The French wars were something more than a national hatred, they were a national dislike of foreigners, a dislike that had its probable origin in the Tower of Babel. But this was not the only reason of the incessant French wars—there was a question of policy. France began to be a nation, and 'a true patriotic applause hailed the later victory of Agincourt.' France had become something more than a nation; it had become a religion, because it had as its figure a simple girl who believed in voices, and took her part in the struggles of a defeated country.

Chesterton's chapter is a fine understanding of the French wars; it is an amplification of the mere skeletons of ordinary history, and as such is very valuable.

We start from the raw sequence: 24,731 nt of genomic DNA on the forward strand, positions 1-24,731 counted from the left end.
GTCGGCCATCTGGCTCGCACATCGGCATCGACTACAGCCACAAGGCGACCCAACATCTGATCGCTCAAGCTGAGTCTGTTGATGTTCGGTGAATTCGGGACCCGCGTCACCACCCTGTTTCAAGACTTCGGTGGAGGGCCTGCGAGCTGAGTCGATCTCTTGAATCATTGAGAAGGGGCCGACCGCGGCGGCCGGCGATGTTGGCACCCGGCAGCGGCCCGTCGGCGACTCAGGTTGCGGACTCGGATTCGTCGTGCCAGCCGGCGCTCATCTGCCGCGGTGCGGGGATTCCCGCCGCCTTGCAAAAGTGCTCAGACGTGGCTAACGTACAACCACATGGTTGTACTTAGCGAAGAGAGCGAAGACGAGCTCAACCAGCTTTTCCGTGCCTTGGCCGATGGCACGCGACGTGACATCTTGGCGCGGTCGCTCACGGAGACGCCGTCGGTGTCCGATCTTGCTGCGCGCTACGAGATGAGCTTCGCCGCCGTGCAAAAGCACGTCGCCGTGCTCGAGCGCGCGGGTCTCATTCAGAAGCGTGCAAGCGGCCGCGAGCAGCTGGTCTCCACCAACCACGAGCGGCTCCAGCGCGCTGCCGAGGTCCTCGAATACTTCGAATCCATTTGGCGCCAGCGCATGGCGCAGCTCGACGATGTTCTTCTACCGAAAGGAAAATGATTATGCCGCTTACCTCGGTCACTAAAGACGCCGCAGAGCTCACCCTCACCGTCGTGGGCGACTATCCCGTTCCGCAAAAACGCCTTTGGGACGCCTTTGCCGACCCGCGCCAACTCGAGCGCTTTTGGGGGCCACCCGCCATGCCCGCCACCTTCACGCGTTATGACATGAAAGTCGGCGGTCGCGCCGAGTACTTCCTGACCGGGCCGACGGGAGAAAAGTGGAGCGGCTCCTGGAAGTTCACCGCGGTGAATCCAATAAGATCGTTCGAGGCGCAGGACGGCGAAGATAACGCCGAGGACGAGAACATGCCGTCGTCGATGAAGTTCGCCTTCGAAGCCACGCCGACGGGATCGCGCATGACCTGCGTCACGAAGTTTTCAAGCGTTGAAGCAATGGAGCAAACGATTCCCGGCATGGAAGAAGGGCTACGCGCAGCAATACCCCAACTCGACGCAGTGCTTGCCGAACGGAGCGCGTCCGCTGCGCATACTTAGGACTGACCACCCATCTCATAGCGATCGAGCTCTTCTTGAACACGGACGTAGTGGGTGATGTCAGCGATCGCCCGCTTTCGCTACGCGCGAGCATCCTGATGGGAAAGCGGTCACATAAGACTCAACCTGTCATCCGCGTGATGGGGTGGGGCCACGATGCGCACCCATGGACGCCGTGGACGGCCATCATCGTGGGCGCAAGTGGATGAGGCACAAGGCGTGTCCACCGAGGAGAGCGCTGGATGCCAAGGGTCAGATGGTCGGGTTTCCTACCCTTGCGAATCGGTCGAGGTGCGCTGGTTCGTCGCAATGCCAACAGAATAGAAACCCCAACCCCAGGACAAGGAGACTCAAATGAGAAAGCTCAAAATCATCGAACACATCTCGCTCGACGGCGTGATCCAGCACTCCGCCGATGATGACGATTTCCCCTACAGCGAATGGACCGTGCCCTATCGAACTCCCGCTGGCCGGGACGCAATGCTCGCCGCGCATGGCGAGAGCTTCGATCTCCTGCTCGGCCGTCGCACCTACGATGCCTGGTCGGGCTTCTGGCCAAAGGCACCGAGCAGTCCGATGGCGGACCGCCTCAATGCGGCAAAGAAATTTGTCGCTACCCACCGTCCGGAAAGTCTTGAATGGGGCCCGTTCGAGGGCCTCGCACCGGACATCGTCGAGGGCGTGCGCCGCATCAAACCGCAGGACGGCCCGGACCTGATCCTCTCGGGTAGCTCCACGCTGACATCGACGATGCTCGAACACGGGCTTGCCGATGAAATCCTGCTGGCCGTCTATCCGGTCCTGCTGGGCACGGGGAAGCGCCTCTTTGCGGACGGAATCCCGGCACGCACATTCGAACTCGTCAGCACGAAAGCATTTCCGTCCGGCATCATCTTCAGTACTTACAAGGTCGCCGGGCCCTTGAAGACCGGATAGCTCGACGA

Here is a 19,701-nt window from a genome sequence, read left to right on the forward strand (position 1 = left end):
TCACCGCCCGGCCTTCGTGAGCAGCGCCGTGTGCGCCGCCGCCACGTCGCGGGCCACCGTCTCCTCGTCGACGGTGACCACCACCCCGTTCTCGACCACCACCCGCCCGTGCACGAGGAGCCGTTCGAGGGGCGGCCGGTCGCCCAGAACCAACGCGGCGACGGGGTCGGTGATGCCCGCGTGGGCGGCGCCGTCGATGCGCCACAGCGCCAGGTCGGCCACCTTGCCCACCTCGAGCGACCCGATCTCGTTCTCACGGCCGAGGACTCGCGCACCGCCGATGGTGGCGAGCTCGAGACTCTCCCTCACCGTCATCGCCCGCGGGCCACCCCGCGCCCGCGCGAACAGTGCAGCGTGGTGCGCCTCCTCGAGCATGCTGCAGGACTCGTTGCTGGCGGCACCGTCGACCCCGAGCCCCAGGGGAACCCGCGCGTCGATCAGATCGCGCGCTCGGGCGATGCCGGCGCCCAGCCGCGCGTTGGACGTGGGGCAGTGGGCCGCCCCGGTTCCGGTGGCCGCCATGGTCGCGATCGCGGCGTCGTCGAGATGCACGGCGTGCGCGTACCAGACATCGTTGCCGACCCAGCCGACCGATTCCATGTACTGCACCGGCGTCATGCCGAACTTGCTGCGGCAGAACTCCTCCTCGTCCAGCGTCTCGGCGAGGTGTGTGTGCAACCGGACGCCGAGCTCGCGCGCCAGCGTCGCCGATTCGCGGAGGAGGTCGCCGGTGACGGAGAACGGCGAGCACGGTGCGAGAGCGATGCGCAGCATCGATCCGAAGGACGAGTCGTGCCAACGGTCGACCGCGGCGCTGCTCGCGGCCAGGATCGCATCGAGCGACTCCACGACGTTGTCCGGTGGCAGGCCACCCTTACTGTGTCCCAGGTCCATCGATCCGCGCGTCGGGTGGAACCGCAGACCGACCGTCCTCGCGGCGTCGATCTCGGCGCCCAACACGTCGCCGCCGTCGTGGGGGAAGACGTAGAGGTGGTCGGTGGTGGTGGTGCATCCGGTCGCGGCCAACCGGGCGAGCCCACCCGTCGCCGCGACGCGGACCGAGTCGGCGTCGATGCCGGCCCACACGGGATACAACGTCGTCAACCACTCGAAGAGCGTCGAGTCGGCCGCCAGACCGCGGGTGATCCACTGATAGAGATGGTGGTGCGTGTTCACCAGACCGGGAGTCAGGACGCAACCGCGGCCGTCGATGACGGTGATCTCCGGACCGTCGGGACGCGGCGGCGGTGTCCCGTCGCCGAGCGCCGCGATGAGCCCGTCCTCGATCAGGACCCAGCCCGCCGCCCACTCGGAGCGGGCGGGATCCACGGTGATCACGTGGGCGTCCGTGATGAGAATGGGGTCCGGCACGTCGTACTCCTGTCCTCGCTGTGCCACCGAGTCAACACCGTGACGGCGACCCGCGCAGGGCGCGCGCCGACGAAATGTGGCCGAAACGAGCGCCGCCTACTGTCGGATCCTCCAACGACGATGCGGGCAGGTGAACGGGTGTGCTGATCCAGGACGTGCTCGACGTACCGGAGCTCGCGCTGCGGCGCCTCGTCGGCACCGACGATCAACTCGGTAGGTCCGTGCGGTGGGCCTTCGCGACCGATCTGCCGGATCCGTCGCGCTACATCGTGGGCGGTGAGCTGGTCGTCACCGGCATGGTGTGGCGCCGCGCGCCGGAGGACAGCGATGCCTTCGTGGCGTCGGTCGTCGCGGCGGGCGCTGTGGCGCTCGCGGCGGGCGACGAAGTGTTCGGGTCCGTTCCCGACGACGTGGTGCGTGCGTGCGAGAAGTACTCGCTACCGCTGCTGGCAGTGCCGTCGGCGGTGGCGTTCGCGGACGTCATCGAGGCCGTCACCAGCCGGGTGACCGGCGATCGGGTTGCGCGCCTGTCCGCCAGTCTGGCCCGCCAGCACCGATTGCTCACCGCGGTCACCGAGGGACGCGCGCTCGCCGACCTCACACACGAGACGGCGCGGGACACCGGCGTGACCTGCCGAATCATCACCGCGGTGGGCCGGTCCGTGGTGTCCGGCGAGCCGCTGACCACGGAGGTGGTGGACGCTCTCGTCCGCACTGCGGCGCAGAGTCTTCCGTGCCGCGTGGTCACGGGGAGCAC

From being a reasonable national dislike, the French wars 'gradually grew to be almost as much a scourge to England as they were to France.' 'England was despoiled by her own victories; luxury and poverty increased at the extremes of society, and the balance of the better mediŠvalism was lost.' It resulted in the revolt connected with Wat Tyler, a revolt that 'was not only dramatic but was domestic'; it ended in the death of Tyler and the intervention of the boy king, who, in swaying the multitude that was a dangerous mob, 'gives us a fleeting and final glimpse of the crowned sacramental man of the Middle Ages.'

From this period Chesterton tells us that a rather strange[62] thing happened—men began to fight for the crown. The Wars of the Roses was the result. The English rose was then the symbol of party, as ever since it has been the symbol of an English summer.